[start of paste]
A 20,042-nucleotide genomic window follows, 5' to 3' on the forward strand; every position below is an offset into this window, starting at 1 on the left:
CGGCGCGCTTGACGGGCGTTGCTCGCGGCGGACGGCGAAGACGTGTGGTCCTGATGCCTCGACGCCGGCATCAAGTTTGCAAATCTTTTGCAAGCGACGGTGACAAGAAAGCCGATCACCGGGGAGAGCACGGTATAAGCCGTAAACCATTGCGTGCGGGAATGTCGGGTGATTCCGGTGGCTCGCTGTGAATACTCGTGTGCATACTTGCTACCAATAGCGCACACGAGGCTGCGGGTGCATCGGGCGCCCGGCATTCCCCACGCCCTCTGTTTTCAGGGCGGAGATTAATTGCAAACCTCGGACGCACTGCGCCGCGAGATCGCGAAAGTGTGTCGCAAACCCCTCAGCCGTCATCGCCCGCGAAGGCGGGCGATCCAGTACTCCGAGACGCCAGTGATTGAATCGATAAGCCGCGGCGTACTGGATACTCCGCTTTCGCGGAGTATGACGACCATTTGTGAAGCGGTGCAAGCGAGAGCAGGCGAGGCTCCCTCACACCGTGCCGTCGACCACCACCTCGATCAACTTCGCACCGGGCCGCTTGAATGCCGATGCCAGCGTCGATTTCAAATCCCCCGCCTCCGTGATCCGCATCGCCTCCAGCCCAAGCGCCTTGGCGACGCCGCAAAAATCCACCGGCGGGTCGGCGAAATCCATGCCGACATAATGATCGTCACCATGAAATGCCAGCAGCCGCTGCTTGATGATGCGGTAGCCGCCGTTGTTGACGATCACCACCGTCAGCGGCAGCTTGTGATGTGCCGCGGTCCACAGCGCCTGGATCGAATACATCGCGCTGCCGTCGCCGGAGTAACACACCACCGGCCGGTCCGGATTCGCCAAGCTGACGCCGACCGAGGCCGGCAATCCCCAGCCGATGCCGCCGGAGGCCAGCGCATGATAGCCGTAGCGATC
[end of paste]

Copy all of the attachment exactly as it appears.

A 20,042-nucleotide genomic window follows, 5' to 3' on the forward strand; every position below is an offset into this window, starting at 1 on the left:
CGGCGCGCTTGACGGGCGTTGCTCGCGGCGGACGGCGAAGACGTGTGGTCCTGATGCCTCGACGCCGGCATCAAGTTTGCAAATCTTTTGCAAGCGACGGTGACAAGAAAGCCGATCACCGGGGAGAGCACGGTATAAGCCGTAAACCATTGCGTGCGGGAATGTCGGGTGATTCCGGTGGCTCGCTGTGAATACTCGTGTGCATACTTGCTACCAATAGCGCACACGAGGCTGCGGGTGCATCGGGCGCCCGGCATTCCCCACGCCCTCTGTTTTCAGGGCGGAGATTAATTGCAAACCTCGGACGCACTGCGCCGCGAGATCGCGAAAGTGTGTCGCAAACCCCTCAGCCGTCATCGCCCGCGAAGGCGGGCGATCCAGTACTCCGAGACGCCAGTGATTGAATCGATAAGCCGCGGCGTACTGGATACTCCGCTTTCGCGGAGTATGACGACCATTTGTGAAGCGGTGCAAGCGAGAGCAGGCGAGGCTCCCTCACACCGTGCCGTCGACCACCACCTCGATCAACTTCGCACCGGGCCGCTTGAATGCCGATGCCAGCGTCGATTTCAAATCCCCCGCCTCCGTGATCCGCATCGCCTCCAGCCCAAGCGCCTTGGCGACGCCGCAAAAATCCACCGGCGGGTCGGCGAAATCCATGCCGACATAATGATCGTCACCATGAAATGCCAGCAGCCGCTGCTTGATGATGCGGTAGCCGCCGTTGTTGACGATCACCACCGTCAGCGGCAGCTTGTGATGTGCCGCGGTCCACAGCGCCTGGATCGAATACATCGCGCTGCCGTCGCCGGAGTAACACACCACCGGCCGGTCCGGATTCGCCAAGCTGACGCCGACCGAGGCCGGCAATCCCCAGCCGATGCCGCCGGAGGCCAGCGCATGATAGCCGTAGCGATC